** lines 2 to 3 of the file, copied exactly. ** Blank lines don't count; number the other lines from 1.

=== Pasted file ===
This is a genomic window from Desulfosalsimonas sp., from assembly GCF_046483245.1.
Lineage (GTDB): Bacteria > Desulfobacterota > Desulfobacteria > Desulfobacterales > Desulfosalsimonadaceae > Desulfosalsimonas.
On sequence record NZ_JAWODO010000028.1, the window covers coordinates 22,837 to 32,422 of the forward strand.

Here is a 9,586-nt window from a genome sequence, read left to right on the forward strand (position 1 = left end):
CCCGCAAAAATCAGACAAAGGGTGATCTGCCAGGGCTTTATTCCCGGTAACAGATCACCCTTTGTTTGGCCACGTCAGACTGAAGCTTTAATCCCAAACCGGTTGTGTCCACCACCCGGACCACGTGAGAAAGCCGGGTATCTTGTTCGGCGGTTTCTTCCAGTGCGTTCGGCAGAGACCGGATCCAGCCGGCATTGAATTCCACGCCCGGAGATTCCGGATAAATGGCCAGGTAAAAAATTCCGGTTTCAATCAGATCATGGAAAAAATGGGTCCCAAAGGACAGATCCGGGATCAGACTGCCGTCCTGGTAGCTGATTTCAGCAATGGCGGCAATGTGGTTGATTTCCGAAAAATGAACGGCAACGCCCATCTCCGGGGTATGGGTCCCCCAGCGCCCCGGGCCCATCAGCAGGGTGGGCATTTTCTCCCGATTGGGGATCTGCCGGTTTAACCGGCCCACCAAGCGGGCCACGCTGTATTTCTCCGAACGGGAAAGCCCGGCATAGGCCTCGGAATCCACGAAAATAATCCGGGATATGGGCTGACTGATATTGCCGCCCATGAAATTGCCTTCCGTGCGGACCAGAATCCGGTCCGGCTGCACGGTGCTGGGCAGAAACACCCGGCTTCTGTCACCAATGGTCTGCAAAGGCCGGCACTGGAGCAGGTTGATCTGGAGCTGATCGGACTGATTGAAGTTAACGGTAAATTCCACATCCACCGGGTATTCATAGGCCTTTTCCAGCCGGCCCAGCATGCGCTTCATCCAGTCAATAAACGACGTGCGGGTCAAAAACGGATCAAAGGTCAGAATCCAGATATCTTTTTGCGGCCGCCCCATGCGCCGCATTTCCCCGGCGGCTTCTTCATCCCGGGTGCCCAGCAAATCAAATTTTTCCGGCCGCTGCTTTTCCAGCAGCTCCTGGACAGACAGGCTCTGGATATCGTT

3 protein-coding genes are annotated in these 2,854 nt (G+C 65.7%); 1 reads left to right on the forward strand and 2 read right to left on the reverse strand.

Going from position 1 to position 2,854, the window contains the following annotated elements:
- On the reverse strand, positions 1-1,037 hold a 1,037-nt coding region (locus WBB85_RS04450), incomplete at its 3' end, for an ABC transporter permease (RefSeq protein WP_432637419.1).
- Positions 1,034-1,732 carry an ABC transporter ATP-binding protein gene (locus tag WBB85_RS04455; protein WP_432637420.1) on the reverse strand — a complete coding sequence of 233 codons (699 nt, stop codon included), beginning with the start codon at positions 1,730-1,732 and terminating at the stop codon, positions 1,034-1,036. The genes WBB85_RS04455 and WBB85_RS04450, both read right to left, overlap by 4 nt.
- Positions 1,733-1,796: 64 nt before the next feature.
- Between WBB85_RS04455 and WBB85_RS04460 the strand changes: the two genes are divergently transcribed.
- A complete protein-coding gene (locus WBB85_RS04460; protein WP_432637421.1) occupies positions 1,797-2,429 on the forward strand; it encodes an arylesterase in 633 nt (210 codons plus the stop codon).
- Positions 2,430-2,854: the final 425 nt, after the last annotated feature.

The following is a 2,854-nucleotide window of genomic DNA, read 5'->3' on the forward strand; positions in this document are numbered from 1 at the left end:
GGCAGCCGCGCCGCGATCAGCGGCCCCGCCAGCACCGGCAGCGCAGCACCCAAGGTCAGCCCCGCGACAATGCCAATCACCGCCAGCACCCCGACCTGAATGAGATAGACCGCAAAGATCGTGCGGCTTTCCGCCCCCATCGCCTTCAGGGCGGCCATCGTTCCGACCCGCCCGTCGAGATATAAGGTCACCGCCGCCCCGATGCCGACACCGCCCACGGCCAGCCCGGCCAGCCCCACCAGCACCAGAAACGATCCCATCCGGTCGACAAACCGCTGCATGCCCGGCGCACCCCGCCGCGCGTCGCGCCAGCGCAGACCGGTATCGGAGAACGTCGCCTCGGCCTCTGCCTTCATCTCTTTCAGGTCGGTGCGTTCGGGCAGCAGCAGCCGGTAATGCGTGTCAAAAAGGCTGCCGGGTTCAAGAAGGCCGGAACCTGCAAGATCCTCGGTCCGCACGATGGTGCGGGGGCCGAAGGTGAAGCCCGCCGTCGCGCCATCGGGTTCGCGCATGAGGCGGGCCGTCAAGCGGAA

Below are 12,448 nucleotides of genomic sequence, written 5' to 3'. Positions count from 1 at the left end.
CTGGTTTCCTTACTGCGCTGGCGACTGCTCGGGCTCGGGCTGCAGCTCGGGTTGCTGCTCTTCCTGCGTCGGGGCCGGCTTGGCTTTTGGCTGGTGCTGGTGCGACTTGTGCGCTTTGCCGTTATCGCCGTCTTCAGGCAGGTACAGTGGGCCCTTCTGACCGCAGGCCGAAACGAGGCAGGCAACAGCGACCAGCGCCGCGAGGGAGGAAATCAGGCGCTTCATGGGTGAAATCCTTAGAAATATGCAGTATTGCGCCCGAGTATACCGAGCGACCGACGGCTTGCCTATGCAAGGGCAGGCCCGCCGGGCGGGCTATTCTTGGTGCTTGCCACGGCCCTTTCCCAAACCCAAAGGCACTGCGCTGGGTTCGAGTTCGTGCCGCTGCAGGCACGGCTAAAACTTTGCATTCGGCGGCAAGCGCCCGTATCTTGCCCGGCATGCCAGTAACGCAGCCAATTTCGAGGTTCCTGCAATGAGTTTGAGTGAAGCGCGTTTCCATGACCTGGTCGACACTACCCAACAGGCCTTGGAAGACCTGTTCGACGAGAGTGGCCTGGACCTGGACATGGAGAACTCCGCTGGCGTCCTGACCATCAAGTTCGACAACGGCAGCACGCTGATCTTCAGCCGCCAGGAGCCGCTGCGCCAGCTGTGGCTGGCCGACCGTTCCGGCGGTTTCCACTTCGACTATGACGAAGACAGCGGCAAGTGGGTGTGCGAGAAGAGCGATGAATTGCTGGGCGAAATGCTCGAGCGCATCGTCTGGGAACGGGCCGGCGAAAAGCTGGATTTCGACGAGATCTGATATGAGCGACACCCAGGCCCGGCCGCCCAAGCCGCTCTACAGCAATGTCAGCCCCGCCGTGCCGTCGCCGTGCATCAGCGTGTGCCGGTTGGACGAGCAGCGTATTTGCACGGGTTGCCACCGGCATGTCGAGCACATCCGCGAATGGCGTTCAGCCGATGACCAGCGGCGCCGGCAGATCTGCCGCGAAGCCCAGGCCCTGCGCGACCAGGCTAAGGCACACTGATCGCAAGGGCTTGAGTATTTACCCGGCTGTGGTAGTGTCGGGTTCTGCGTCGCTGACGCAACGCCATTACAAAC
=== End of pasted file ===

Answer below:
Lineage (GTDB): Bacteria > Desulfobacterota > Desulfobacteria > Desulfobacterales > Desulfosalsimonadaceae > Desulfosalsimonas.
On sequence record NZ_JAWODO010000028.1, the window covers coordinates 22,837 to 32,422 of the forward strand.